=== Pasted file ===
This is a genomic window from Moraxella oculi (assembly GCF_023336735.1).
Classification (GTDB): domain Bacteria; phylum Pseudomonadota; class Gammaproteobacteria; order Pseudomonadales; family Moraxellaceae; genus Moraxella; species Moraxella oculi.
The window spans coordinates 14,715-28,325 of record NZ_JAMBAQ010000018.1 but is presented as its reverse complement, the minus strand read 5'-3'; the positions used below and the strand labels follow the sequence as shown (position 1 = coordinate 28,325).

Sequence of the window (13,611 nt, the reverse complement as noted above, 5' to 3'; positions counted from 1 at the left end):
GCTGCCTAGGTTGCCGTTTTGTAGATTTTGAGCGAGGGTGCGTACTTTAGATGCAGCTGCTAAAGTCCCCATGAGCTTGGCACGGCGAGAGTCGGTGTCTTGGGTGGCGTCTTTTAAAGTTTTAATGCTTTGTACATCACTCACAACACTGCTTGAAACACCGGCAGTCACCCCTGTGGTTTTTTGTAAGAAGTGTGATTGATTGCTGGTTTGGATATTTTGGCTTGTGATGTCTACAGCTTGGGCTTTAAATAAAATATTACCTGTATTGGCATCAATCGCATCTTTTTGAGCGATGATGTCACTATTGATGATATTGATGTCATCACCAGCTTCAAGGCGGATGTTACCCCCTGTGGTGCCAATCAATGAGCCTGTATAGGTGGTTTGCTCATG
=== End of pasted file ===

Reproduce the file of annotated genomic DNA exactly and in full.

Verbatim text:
This is a genomic window from Moraxella oculi (assembly GCF_023336735.1).
Classification (GTDB): domain Bacteria; phylum Pseudomonadota; class Gammaproteobacteria; order Pseudomonadales; family Moraxellaceae; genus Moraxella; species Moraxella oculi.
The window spans coordinates 14,715-28,325 of record NZ_JAMBAQ010000018.1 but is presented as its reverse complement, the minus strand read 5'-3'; the positions used below and the strand labels follow the sequence as shown (position 1 = coordinate 28,325).

Sequence of the window (13,611 nt, the reverse complement as noted above, 5' to 3'; positions counted from 1 at the left end):
GCTGCCTAGGTTGCCGTTTTGTAGATTTTGAGCGAGGGTGCGTACTTTAGATGCAGCTGCTAAAGTCCCCATGAGCTTGGCACGGCGAGAGTCGGTGTCTTGGGTGGCGTCTTTTAAAGTTTTAATGCTTTGTACATCACTCACAACACTGCTTGAAACACCGGCAGTCACCCCTGTGGTTTTTTGTAAGAAGTGTGATTGATTGCTGGTTTGGATATTTTGGCTTGTGATGTCTACAGCTTGGGCTTTAAATAAAATATTACCTGTATTGGCATCAATCGCATCTTTTTGAGCGATGATGTCACTATTGATGATATTGATGTCATCACCAGCTTCAAGGCGGATGTTACCCCCTGTGGTGCCAATCAATGAGCCTGTATAGGTGGTTTGCTCATG